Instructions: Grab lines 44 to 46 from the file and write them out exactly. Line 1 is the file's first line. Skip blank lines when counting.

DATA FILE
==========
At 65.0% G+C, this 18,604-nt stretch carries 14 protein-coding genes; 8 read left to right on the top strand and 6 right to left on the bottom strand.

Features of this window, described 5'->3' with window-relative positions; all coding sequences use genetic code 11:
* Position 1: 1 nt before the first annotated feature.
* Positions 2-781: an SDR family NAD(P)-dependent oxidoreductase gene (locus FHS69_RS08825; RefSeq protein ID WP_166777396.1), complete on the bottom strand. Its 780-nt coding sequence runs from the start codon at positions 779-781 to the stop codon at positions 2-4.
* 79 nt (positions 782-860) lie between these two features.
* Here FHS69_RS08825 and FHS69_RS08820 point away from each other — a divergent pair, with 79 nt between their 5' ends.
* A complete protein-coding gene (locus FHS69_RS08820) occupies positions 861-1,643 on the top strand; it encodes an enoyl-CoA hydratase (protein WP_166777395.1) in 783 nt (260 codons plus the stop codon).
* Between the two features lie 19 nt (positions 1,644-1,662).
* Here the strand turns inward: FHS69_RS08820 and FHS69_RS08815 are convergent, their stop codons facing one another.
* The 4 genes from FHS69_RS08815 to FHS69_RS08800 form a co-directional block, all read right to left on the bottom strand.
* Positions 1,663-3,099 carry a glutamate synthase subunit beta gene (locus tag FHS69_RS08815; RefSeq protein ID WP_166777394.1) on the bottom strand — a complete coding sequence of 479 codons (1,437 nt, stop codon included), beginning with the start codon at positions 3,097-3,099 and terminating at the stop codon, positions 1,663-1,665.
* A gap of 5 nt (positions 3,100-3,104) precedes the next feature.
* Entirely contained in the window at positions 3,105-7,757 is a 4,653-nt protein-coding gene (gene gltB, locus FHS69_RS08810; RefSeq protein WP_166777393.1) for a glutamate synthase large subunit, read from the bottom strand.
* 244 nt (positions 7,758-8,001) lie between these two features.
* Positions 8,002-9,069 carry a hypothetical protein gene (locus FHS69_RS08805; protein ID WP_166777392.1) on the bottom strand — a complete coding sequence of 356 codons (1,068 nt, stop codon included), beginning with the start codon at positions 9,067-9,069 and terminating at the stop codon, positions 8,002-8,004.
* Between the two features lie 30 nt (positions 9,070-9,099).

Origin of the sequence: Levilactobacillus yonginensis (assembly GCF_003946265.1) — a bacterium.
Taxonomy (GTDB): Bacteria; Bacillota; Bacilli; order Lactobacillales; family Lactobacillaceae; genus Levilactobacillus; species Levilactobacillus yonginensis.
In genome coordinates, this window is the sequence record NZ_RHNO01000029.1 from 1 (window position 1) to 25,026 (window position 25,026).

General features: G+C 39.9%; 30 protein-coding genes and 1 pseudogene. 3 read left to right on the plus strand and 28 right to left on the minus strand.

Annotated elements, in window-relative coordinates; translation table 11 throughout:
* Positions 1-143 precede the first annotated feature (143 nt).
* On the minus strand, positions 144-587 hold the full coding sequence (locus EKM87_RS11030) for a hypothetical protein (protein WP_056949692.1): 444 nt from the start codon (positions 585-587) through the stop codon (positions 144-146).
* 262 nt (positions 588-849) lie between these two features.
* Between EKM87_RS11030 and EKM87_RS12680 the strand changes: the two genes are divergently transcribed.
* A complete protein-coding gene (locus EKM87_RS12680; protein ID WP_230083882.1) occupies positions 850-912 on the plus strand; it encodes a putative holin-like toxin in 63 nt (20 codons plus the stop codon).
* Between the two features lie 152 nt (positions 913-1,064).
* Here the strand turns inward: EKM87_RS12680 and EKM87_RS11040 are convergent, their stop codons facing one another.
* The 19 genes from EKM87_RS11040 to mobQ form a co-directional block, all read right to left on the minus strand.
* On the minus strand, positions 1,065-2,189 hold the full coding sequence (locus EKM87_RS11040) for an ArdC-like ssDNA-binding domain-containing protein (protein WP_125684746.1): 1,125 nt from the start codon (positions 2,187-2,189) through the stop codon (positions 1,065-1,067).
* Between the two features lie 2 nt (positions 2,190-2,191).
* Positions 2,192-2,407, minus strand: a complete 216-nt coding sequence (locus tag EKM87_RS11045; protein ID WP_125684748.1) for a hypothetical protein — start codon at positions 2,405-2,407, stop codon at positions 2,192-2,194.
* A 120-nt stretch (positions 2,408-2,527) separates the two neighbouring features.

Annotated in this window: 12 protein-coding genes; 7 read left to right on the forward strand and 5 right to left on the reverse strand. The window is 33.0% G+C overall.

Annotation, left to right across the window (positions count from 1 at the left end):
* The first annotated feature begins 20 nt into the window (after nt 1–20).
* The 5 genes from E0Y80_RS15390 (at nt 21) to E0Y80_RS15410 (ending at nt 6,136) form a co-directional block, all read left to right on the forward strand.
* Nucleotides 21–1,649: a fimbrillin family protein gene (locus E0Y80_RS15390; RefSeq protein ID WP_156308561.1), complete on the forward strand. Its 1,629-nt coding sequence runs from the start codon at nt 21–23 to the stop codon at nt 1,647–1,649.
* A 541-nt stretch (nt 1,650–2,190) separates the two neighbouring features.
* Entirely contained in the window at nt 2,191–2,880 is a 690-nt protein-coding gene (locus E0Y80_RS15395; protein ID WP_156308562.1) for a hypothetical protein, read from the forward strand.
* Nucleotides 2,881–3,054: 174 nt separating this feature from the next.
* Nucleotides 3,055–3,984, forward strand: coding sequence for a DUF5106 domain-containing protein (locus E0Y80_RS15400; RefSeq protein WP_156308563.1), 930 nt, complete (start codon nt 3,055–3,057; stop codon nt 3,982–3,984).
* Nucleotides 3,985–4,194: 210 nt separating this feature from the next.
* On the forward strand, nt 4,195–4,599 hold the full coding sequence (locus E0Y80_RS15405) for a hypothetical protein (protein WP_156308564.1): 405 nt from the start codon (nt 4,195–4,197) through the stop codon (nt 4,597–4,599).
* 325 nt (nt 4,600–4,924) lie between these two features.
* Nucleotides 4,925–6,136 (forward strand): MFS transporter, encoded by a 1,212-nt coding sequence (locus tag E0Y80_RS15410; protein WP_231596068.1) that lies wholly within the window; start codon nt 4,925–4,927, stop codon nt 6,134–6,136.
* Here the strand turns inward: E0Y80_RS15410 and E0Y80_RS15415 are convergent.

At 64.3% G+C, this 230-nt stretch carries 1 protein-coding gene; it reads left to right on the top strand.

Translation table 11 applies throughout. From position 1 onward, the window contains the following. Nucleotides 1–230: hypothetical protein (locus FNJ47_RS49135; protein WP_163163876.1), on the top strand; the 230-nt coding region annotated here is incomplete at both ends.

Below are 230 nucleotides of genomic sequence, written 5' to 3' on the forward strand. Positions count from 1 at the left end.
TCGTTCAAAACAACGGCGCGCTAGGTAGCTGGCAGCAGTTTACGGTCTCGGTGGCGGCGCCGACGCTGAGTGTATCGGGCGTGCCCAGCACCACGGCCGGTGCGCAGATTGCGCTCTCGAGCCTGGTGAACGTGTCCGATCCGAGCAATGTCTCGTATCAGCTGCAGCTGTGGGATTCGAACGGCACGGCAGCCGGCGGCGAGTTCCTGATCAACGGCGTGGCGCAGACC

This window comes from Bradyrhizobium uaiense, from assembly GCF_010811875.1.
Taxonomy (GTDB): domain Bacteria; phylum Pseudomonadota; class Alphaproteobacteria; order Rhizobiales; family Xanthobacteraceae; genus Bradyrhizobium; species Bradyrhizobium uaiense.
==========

* On the forward strand, nt 4,195–4,599 hold the full coding sequence (locus E0Y80_RS15405) for a hypothetical protein (protein WP_156308564.1): 405 nt from the start codon (nt 4,195–4,197) through the stop codon (nt 4,597–4,599).
* 325 nt (nt 4,600–4,924) lie between these two features.
* Nucleotides 4,925–6,136 (forward strand): MFS transporter, encoded by a 1,212-nt coding sequence (locus tag E0Y80_RS15410; protein WP_231596068.1) that lies wholly within the window; start codon nt 4,925–4,927, stop codon nt 6,134–6,136.